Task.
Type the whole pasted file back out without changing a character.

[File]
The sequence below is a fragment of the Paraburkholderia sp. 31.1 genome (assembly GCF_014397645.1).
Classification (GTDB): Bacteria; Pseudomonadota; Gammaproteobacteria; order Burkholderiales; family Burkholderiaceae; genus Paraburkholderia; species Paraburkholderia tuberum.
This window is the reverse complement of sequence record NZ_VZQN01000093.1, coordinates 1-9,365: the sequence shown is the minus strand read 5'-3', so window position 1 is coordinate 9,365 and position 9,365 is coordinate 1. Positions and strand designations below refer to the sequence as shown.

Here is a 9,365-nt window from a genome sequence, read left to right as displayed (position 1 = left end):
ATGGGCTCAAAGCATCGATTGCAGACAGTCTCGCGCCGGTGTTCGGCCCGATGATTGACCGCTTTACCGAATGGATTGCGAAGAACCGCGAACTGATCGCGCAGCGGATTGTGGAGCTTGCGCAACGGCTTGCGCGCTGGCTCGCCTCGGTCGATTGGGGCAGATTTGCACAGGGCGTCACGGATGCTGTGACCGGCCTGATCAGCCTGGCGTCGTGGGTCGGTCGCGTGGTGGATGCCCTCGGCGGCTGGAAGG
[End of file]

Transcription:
The sequence below is a fragment of the Paraburkholderia sp. 31.1 genome (assembly GCF_014397645.1).
Classification (GTDB): Bacteria; Pseudomonadota; Gammaproteobacteria; order Burkholderiales; family Burkholderiaceae; genus Paraburkholderia; species Paraburkholderia tuberum.
This window is the reverse complement of sequence record NZ_VZQN01000093.1, coordinates 1-9,365: the sequence shown is the minus strand read 5'-3', so window position 1 is coordinate 9,365 and position 9,365 is coordinate 1. Positions and strand designations below refer to the sequence as shown.

Here is a 9,365-nt window from a genome sequence, read left to right as displayed (position 1 = left end):
ATGGGCTCAAAGCATCGATTGCAGACAGTCTCGCGCCGGTGTTCGGCCCGATGATTGACCGCTTTACCGAATGGATTGCGAAGAACCGCGAACTGATCGCGCAGCGGATTGTGGAGCTTGCGCAACGGCTTGCGCGCTGGCTCGCCTCGGTCGATTGGGGCAGATTTGCACAGGGCGTCACGGATGCTGTGACCGGCCTGATCAGCCTGGCGTCGTGGGTCGGTCGCGTGGTGGATGCCCTCGGCGGCTGGAAGG